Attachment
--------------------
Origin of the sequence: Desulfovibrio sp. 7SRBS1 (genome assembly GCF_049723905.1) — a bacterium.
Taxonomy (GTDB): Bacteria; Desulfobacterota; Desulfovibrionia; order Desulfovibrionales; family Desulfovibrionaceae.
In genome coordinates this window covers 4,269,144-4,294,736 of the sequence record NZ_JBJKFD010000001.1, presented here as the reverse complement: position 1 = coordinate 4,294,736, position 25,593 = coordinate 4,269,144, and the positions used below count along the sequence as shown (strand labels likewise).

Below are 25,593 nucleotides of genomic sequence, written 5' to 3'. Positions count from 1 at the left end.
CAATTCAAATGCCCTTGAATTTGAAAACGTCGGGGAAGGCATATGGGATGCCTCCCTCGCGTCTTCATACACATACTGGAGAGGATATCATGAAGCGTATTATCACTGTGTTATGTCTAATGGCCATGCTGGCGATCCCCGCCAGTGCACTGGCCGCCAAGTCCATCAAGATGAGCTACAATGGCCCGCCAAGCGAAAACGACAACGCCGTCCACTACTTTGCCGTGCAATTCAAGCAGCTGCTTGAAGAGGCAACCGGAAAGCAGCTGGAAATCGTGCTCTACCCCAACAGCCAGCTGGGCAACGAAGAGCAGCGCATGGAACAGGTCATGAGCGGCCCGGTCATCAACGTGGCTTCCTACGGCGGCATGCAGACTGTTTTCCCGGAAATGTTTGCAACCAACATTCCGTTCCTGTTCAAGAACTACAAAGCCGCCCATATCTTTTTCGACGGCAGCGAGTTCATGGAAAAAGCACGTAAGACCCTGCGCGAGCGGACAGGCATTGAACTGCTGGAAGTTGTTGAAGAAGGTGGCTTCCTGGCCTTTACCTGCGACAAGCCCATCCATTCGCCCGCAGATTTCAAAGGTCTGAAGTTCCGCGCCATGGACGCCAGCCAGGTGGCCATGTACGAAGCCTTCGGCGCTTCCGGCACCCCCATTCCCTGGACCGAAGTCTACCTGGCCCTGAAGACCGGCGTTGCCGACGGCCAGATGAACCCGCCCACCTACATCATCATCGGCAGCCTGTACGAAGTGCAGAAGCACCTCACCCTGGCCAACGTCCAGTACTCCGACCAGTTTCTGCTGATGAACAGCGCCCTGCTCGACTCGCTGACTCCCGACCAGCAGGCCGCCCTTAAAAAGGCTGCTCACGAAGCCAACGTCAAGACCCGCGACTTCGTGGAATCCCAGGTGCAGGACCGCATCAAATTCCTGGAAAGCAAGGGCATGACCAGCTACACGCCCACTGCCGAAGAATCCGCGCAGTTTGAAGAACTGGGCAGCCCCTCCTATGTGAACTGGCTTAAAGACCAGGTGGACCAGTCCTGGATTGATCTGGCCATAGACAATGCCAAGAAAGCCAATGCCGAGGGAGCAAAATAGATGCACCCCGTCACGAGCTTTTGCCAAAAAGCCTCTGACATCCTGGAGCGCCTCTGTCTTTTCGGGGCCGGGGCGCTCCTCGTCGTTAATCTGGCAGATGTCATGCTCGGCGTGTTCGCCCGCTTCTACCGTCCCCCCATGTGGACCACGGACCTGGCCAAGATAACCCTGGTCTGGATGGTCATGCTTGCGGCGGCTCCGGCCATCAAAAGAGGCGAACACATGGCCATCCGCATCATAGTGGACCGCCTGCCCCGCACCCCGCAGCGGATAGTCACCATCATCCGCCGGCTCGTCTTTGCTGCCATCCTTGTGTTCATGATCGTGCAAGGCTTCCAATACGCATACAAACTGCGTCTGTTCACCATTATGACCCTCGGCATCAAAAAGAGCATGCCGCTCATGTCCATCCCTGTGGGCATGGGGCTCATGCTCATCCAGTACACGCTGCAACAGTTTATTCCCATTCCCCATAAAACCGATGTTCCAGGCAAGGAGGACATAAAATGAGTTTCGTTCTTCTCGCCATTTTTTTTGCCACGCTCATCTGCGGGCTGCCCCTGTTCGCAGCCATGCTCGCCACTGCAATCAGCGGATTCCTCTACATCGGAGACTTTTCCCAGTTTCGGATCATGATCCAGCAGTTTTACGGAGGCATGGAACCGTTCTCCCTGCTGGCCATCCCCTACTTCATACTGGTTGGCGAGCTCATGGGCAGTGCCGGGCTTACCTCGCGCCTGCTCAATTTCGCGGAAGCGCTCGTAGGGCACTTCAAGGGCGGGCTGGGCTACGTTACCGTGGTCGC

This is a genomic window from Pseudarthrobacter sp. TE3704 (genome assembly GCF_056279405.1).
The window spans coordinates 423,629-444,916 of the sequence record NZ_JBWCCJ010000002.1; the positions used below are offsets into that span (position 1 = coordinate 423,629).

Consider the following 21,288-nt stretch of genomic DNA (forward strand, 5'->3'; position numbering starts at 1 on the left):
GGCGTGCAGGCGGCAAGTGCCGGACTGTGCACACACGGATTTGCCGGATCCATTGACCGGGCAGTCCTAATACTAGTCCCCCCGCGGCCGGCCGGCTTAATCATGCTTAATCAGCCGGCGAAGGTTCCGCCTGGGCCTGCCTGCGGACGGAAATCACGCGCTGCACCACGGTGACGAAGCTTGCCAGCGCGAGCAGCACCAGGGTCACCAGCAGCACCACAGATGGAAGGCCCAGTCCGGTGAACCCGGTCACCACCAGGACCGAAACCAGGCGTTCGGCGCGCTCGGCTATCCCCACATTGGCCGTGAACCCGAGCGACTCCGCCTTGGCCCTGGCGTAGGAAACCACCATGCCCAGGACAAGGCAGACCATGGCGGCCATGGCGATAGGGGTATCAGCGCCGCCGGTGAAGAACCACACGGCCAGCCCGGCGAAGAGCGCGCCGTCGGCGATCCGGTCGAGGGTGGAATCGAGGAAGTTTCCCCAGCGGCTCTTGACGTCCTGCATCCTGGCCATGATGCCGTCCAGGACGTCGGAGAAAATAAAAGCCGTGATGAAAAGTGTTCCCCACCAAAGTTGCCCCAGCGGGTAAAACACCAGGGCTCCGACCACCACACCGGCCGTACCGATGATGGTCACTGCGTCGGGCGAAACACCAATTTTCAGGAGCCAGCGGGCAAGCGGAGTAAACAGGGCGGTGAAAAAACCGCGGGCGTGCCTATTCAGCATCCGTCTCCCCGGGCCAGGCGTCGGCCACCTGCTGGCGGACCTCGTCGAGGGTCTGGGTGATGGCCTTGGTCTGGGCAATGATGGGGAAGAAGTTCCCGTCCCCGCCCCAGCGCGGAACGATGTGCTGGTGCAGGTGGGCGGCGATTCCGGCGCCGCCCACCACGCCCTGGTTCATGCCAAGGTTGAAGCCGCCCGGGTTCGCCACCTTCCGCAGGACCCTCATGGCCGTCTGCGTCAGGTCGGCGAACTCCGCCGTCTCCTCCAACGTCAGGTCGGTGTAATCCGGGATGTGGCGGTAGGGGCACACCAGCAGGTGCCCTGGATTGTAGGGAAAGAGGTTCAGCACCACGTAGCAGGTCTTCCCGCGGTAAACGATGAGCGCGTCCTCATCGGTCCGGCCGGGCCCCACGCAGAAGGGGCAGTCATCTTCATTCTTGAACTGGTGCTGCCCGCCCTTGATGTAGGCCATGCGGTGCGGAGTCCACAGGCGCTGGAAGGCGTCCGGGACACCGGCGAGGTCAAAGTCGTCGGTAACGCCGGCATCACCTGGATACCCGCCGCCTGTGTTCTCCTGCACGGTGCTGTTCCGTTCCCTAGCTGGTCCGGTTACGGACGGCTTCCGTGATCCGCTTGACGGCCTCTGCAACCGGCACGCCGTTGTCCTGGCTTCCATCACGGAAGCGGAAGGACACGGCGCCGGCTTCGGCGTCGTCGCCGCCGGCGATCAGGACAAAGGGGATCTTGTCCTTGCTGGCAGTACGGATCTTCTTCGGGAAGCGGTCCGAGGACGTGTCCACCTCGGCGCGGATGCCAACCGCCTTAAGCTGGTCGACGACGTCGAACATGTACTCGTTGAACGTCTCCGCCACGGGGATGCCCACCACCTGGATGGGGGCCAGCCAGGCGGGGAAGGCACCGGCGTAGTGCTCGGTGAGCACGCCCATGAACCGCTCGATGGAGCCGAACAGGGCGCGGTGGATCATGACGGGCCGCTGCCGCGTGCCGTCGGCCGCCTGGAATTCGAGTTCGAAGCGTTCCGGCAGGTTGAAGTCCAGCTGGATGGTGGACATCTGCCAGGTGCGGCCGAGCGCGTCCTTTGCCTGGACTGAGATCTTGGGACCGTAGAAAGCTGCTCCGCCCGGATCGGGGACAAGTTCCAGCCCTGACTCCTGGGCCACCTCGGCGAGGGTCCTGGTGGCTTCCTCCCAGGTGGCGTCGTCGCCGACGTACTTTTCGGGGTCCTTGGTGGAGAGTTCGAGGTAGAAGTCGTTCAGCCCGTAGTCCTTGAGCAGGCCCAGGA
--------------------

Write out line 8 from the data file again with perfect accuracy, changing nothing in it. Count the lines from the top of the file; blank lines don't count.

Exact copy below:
Consider the following 21,288-nt stretch of genomic DNA (forward strand, 5'->3'; position numbering starts at 1 on the left):